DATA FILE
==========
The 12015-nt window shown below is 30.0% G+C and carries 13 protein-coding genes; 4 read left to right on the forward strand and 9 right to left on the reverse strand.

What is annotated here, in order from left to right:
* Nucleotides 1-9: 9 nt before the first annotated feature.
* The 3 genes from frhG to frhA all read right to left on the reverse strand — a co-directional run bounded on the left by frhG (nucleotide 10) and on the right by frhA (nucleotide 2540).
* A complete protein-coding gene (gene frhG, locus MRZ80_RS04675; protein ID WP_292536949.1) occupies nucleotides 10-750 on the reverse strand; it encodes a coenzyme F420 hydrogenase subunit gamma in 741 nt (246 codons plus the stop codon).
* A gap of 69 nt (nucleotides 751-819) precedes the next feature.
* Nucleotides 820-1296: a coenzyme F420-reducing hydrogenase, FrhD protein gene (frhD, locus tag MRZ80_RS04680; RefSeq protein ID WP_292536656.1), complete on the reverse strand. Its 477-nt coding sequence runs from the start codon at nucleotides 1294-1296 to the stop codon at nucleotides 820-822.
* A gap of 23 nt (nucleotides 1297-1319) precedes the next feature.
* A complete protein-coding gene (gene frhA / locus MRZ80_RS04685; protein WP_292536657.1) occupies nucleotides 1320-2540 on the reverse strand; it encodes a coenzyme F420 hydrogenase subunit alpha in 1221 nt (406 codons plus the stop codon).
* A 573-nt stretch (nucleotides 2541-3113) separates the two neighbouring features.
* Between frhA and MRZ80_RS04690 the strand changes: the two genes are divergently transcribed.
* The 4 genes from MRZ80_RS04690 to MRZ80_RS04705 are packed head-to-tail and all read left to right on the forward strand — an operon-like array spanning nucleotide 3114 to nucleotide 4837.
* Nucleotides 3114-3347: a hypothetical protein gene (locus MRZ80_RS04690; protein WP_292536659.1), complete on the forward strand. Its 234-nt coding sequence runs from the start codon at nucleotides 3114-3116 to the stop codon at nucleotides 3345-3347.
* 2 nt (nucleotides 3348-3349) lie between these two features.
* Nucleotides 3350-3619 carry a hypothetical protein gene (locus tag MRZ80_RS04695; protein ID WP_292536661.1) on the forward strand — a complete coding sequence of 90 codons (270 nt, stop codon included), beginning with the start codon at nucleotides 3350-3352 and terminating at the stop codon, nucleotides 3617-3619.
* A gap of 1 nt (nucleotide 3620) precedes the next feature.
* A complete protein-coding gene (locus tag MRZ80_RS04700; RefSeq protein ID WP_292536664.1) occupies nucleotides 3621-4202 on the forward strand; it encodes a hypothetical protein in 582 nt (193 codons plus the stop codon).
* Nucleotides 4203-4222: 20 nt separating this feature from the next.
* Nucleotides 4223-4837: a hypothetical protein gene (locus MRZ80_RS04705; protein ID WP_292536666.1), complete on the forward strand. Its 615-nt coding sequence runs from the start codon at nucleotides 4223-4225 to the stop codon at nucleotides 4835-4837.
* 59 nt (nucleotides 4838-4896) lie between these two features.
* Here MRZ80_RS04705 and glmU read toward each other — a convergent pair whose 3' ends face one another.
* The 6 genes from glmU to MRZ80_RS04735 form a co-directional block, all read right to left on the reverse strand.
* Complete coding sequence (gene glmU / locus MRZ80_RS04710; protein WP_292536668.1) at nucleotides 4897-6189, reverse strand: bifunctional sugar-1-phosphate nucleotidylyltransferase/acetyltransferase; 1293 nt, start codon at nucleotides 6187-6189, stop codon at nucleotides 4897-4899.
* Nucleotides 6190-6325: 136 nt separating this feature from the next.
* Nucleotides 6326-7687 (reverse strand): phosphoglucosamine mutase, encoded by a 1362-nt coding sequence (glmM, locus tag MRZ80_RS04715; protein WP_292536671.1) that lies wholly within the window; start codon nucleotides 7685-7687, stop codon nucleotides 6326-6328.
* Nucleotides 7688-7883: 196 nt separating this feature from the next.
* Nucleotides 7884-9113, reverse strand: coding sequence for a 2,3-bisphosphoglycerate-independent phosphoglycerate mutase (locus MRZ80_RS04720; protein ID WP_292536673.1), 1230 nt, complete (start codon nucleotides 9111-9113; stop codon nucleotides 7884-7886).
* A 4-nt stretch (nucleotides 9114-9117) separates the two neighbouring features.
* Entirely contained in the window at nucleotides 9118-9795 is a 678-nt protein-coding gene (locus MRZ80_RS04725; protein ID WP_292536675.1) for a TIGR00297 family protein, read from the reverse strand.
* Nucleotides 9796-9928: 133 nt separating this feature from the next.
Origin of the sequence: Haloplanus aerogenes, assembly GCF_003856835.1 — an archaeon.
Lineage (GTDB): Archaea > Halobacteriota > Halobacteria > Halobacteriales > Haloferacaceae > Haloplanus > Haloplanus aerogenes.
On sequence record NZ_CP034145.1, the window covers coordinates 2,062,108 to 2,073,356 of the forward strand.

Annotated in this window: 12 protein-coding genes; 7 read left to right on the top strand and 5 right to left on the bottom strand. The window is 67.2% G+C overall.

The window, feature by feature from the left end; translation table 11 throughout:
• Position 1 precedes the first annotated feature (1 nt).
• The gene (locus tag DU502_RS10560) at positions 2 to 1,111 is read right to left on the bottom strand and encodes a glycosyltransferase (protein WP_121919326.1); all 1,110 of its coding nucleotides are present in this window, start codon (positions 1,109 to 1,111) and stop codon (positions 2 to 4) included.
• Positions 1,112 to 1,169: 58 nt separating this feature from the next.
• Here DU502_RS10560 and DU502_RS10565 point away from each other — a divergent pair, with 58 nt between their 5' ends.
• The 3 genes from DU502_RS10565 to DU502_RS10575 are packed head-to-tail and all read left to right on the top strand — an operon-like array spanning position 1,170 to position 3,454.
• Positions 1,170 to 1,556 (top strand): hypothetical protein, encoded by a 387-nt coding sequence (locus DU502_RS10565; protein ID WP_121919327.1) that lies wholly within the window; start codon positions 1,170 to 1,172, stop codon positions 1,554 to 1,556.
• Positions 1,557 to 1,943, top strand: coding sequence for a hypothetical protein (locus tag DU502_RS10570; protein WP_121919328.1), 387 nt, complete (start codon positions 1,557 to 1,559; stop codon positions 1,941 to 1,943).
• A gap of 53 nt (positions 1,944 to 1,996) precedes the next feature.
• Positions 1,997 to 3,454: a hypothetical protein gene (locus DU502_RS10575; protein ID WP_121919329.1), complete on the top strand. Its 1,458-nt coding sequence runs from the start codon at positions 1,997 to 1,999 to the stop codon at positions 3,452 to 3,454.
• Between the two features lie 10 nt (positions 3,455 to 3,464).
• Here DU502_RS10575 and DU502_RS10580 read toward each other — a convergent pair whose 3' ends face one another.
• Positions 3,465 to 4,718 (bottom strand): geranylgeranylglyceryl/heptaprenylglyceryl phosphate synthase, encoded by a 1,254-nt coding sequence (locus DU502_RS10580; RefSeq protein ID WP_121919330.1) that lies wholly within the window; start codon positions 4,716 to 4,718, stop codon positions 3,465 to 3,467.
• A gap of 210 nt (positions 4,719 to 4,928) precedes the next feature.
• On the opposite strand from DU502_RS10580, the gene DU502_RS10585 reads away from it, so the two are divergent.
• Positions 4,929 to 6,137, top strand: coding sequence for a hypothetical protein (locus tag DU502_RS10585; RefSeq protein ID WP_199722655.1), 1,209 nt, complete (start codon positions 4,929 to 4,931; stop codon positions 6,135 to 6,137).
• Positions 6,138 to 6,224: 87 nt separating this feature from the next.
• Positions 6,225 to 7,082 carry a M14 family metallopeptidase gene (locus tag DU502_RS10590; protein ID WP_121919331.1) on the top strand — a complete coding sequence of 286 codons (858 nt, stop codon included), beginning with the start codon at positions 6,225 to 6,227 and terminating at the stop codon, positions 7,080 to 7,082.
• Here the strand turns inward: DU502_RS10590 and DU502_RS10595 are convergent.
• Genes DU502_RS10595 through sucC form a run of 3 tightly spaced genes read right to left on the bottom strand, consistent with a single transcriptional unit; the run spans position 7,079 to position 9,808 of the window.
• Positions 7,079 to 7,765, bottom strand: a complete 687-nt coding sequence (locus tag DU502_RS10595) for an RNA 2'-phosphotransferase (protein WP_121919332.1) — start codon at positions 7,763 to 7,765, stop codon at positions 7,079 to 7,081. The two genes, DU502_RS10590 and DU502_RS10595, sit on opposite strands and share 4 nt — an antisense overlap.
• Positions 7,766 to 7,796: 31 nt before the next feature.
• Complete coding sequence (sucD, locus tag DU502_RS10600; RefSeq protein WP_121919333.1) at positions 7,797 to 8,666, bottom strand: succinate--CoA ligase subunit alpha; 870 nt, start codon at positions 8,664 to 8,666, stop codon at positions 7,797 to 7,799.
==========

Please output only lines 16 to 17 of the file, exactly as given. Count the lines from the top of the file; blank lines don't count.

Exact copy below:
* A gap of 1 nt (nucleotide 3620) precedes the next feature.
* A complete protein-coding gene (locus tag MRZ80_RS04700; RefSeq protein ID WP_292536664.1) occupies nucleotides 3621-4202 on the forward strand; it encodes a hypothetical protein in 582 nt (193 codons plus the stop codon).